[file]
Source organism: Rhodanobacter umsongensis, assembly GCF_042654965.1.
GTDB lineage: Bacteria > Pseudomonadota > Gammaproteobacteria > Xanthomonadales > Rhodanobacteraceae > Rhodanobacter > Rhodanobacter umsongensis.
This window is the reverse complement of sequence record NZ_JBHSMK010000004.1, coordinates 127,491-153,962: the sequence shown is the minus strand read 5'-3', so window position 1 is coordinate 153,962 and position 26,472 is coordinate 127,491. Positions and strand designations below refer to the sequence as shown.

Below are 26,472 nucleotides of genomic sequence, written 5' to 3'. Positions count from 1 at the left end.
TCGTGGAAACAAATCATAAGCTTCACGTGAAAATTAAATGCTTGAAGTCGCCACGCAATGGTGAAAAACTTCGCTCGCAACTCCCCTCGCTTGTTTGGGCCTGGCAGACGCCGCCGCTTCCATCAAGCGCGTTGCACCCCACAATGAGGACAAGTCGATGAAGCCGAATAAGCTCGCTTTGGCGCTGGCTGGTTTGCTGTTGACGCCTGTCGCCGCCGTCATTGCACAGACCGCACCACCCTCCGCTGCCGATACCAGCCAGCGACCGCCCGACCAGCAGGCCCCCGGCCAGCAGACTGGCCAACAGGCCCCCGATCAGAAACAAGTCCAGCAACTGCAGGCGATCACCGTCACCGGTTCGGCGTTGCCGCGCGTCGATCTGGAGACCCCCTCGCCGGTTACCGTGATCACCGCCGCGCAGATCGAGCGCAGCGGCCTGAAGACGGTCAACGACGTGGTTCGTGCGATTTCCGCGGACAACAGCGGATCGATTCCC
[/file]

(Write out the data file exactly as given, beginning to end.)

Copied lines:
Source organism: Rhodanobacter umsongensis, assembly GCF_042654965.1.
GTDB lineage: Bacteria > Pseudomonadota > Gammaproteobacteria > Xanthomonadales > Rhodanobacteraceae > Rhodanobacter > Rhodanobacter umsongensis.
This window is the reverse complement of sequence record NZ_JBHSMK010000004.1, coordinates 127,491-153,962: the sequence shown is the minus strand read 5'-3', so window position 1 is coordinate 153,962 and position 26,472 is coordinate 127,491. Positions and strand designations below refer to the sequence as shown.

Below are 26,472 nucleotides of genomic sequence, written 5' to 3'. Positions count from 1 at the left end.
TCGTGGAAACAAATCATAAGCTTCACGTGAAAATTAAATGCTTGAAGTCGCCACGCAATGGTGAAAAACTTCGCTCGCAACTCCCCTCGCTTGTTTGGGCCTGGCAGACGCCGCCGCTTCCATCAAGCGCGTTGCACCCCACAATGAGGACAAGTCGATGAAGCCGAATAAGCTCGCTTTGGCGCTGGCTGGTTTGCTGTTGACGCCTGTCGCCGCCGTCATTGCACAGACCGCACCACCCTCCGCTGCCGATACCAGCCAGCGACCGCCCGACCAGCAGGCCCCCGGCCAGCAGACTGGCCAACAGGCCCCCGATCAGAAACAAGTCCAGCAACTGCAGGCGATCACCGTCACCGGTTCGGCGTTGCCGCGCGTCGATCTGGAGACCCCCTCGCCGGTTACCGTGATCACCGCCGCGCAGATCGAGCGCAGCGGCCTGAAGACGGTCAACGACGTGGTTCGTGCGATTTCCGCGGACAACAGCGGATCGATTCCC